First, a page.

Even in evil, that dark cloud which hangs over the creation, we discern rays of light and hope, and gradually come to see in suffering and temptation proofs and instruments of the sublimest purposes of wisdom and love.
What man actually needs is not a tensionless state but rather the striving and struggling for some goal worthy of him. What he needs is not the discharge of tension at any cost, but the call of a potential meaning waiting to be fulfilled by him.
I do not believe that sheer suffering teaches. If suffering alone taught, all the world would be wise, since everyone suffers. To suffering must be added mourning, understanding, patience, love, openness and the willingness to remain vulnerable.
You know quite well, deep within you, that there is only a single magic, a single power, a single salvation…and that is called loving. Well, then, love your suffering. Do not resist it, do not flee from it. It is your aversion that hurts, nothing else.
Can I see another’s woe, And not be in sorrow too? Can I see another’s grief, And not seek for kind relief? Can I see a falling tear, And not feel my sorrow’s share? Can a father see his child Weep, nor be with sorrow filled? Can a mother sit and hear An infant groan, an infant fear? No, no! never can it be! Never, never can it be!
Character cannot be developed in ease and quiet. Only through experience of trial and suffering can the soul be strengthened, vision cleared, ambition inspired, and success achieved.
Bart Giamatti did not grow up (as he had dreamed) to play second base for the Red Sox. He became a professor at Yale, and then, in time . . . president of the National Baseball League. He never lost his love for the Boston Red Sox. It was as a Red Sox fan, he later realized that human beings are fallen, and that life is filled with disappointment. The path to comprehending Calvinism in modern America, he decided, begins at Fenway Park.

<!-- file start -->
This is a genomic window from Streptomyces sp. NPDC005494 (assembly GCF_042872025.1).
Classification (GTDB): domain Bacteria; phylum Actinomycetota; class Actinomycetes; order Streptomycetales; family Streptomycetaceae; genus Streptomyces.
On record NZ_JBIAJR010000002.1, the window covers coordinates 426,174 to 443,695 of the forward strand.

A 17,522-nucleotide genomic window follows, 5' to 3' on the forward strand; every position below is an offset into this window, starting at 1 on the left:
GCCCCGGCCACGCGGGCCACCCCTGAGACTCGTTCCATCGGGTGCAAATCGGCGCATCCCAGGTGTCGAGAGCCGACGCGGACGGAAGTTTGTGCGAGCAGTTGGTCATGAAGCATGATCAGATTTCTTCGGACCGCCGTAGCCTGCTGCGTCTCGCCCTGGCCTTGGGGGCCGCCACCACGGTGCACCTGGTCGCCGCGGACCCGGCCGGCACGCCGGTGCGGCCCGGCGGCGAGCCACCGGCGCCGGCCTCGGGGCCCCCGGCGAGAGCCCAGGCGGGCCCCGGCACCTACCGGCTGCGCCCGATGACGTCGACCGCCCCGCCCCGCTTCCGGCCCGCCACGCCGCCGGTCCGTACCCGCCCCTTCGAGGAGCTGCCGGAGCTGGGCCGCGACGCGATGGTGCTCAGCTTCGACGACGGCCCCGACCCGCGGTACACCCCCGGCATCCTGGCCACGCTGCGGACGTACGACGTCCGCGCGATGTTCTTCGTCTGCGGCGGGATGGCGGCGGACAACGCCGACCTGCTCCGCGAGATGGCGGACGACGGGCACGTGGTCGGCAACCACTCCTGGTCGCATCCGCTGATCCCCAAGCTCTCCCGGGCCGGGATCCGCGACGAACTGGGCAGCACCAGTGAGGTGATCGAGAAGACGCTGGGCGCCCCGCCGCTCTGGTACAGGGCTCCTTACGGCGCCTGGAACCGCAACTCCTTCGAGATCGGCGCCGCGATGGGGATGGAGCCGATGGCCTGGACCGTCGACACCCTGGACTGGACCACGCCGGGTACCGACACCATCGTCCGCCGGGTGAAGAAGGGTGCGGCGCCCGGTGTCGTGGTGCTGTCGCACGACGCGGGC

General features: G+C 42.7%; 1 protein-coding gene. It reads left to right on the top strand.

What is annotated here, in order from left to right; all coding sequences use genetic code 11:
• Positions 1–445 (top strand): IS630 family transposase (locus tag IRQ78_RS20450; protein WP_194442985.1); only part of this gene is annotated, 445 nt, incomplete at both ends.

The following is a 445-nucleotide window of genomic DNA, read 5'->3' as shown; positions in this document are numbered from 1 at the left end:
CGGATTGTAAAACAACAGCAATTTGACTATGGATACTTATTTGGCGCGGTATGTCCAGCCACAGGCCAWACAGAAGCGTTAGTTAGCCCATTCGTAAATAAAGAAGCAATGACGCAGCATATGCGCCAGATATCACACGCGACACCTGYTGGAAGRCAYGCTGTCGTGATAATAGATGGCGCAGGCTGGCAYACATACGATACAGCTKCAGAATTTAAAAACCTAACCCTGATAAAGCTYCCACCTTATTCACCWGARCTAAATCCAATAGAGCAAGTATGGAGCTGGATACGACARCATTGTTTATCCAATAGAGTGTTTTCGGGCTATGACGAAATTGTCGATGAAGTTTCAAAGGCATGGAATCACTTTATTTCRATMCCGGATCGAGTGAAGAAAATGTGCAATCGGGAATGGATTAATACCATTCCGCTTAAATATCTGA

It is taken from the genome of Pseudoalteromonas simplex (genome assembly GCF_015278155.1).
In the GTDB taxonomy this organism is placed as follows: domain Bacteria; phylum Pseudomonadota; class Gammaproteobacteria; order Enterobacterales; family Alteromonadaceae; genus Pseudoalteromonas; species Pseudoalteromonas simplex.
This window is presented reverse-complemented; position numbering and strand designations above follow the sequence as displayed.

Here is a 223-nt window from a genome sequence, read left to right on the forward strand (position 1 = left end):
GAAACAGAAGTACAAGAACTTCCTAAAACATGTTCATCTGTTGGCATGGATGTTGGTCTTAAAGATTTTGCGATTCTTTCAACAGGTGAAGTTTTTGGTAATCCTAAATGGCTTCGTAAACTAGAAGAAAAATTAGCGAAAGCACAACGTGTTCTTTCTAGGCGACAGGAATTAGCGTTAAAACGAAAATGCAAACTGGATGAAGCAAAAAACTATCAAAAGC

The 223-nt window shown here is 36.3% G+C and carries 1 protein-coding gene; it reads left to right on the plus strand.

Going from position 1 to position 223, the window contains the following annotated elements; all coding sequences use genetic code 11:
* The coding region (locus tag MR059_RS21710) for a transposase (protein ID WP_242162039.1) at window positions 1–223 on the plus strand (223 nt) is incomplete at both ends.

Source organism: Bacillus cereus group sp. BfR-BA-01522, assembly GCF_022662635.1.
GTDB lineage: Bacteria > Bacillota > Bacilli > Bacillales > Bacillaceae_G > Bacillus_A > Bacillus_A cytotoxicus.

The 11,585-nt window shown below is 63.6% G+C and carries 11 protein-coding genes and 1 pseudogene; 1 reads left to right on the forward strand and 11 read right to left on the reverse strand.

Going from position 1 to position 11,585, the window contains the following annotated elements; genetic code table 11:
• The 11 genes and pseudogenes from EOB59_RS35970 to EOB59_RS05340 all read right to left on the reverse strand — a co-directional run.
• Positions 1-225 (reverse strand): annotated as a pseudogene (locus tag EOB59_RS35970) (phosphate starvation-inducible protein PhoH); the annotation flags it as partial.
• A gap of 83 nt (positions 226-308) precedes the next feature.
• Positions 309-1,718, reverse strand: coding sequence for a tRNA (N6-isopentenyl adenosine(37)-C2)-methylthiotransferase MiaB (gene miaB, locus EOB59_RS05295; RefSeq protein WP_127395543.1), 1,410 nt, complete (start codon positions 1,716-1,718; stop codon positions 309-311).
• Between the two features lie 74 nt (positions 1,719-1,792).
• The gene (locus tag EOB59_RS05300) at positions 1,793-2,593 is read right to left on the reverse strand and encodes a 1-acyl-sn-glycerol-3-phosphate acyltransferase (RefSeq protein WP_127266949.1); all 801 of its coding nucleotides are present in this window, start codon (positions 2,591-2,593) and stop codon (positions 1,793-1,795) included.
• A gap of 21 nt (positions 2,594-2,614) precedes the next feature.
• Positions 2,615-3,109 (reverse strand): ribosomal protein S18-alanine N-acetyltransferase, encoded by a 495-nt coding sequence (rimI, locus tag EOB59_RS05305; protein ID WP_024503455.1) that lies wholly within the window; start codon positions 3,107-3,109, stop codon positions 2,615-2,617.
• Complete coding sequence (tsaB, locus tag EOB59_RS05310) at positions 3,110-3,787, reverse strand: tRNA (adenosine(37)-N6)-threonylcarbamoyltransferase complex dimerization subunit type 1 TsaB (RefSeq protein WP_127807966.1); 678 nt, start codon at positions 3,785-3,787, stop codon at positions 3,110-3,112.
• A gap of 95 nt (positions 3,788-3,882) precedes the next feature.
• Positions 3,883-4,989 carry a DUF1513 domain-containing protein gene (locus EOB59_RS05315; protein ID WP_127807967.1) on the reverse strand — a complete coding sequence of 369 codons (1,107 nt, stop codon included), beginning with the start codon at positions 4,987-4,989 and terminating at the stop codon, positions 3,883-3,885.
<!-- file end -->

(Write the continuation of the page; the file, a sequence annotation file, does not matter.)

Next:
It is important not to allow ourselves to be put off by the magnitude of others’ suffering. The misery of millions is not a cause for pity. Rather it is a cause for compassion.
A religious man is a person who holds God and man in one thought at one time, at all times, who suffers harm done to others, whose greatest passion is compassion, whose greatest strength is love and defiance of despair.
I have learned two lessons in my life: first, there are no sufficient literary, psychological, or historical answers to human tragedy, only moral ones. Second, just as despair can come to one another only from other human beings, hope, too, can be given to one only by other human beings.
Compassion literally means to feel with, to suffer with. Everyone is capable of compassion, and yet everyone tends to avoid it because it’s uncomfortable. And the avoidance produces psychic numbing — resistance to experiencing our pain for the world and other beings.
Suffering and joy teach us, if we allow them, how to make the leap of empathy, which transports us into the soul and heart of another person. ln those transparent moments we know other people’s joys and sorrows, and we care about their concerns as if they were our own.
By engaging in a delusive quest for happiness, we bring only suffering upon ourselves. In our frantic search for something to quench our thirst, we overlook the water all around us and drive ourselves into exile from our own lives.
I swore never to be silent whenever and wherever human beings endure suffering and humiliation. We must always take sides. Neutrality helps the oppressor never the victim. Silence encourages the tormentor never the tormented.